Reflecting upon the wonderful gift of the religious vocation of the Sisters who receive today the habit of their religious congregation, I thank, in the name of the Church, their parents, their families and friends, the priests and Sisters who have inspired them, assisted them, and been charged with their formation as consecrated religious, and all who have helped them in any way to respond to Christ’s call in their lives. Please continue to be close to them, so that the good work which God has begun in them will find fulfillment in their daily living of the religious life.
Dear daughters in Christ, give your hearts totally, each day, to Christ your Bridegroom. Do not doubt or fear, for Christ receives the gift of your faithful and lifelong love. He receives your hearts into His glorious pierced Heart. In His Heart, He will never cease to purify your love and to strengthen it with the gift of His Divine Love. Let the Eucharistic Heart of Jesus purify your hearts of all distractions and disordered affections so that you can be a pure oblation for Christ and, in Christ, for your brothers and sisters. Seeing the purity and beauty of the Heart of Jesus in your heart, many will more readily, with the help of the Virgin Mary, give their hearts to the Heart of Jesus.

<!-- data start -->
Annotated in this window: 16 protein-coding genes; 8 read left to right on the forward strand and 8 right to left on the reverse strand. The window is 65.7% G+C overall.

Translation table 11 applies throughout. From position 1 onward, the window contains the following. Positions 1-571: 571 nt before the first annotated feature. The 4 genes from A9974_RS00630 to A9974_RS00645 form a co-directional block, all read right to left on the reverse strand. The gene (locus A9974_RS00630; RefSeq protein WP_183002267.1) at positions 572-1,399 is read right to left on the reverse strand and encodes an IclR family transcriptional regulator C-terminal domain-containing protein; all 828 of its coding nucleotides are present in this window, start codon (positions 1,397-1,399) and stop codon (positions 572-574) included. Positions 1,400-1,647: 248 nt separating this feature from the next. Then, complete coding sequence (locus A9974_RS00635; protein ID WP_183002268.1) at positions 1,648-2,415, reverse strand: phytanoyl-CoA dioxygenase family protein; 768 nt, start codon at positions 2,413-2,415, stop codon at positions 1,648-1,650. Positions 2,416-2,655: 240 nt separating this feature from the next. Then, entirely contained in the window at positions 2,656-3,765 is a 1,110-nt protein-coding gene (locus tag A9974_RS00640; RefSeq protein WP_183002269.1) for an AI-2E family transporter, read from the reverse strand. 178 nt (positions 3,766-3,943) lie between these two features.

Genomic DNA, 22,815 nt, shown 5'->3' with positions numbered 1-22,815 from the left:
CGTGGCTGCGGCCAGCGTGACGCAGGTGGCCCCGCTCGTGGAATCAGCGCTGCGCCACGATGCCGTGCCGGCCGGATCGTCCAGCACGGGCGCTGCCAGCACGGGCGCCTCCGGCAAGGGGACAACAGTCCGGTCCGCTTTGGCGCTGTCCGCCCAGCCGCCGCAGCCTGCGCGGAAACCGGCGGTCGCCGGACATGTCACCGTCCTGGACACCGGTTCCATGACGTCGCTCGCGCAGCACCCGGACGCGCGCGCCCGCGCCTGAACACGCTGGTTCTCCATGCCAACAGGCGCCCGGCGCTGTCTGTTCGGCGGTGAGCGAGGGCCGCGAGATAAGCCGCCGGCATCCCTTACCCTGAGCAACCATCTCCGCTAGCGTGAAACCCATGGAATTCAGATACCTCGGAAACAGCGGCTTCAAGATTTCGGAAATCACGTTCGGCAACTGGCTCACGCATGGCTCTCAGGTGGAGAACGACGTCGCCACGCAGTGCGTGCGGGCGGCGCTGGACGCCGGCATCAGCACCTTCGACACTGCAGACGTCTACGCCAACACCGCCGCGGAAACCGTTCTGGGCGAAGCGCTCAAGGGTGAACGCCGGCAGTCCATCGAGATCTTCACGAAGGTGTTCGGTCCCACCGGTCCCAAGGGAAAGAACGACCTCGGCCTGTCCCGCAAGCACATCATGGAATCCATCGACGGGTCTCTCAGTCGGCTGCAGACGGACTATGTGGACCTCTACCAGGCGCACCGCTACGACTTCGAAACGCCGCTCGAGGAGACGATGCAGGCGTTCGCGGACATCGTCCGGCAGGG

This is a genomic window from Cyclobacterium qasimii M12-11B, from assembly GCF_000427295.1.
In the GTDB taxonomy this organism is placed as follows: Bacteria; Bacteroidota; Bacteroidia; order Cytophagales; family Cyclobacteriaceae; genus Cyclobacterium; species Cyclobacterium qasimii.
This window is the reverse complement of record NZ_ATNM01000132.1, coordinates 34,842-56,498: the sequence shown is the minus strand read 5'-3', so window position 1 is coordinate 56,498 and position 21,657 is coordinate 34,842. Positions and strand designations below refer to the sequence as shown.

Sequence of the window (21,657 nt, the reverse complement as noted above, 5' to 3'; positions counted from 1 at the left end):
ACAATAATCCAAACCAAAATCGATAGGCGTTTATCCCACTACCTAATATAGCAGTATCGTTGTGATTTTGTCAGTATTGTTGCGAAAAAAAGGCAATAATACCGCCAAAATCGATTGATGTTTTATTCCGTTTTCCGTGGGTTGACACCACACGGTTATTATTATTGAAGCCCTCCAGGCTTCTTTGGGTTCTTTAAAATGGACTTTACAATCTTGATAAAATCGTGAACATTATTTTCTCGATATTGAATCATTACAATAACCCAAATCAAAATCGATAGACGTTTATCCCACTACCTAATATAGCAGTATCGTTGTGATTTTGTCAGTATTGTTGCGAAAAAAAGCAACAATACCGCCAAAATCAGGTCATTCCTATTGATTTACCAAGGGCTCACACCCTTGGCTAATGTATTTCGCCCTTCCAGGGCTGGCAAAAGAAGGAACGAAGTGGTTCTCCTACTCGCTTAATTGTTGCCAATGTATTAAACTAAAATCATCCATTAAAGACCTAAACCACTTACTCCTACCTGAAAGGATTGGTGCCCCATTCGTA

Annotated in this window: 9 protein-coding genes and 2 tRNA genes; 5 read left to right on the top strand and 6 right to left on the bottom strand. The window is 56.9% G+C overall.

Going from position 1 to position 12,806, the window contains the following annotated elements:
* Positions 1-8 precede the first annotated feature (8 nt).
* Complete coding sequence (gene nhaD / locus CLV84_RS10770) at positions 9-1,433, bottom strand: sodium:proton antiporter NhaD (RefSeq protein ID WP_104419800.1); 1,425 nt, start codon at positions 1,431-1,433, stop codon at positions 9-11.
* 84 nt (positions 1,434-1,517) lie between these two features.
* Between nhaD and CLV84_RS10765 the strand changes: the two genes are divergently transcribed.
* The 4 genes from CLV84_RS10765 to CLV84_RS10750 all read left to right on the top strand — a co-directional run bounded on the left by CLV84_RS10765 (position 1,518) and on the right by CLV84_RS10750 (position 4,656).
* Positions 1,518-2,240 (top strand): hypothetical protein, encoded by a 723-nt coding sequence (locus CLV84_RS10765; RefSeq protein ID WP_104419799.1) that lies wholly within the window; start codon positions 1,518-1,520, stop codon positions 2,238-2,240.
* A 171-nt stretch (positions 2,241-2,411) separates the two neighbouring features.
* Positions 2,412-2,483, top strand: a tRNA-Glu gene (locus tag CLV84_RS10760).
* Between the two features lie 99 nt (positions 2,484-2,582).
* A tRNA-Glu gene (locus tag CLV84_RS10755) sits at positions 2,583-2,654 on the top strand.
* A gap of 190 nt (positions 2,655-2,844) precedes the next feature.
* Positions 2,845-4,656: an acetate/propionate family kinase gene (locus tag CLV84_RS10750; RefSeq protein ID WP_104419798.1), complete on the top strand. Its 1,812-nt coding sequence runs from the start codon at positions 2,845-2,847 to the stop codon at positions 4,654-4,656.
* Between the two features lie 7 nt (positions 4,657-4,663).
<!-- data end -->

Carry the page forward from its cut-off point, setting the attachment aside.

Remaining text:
Entrust your religious vocation, consecration and mission to the intercession of the Blessed Virgin Mary. She desires to enfold you in the mantle of her maternal love. Through your daily devotion to her Immaculate Heart, remain always close to the Blessed Virgin Mary, and she will not fail to keep you always close to her Divine Son, our Eternal High Priest. (…)
May you so respond to your religious vocation and carry out your sacred mission as brides of Christ, that, when you have reached the end of your earthly pilgrimage, Christ the High Priest, your Bridegroom, will welcome you, His faithful and loving brides into the everlasting joy and peace of the Kingdom of Heaven which He has won for us by His Sacrifice on Calvary and of which we will now have the foretaste in His Eucharistic Sacrifice.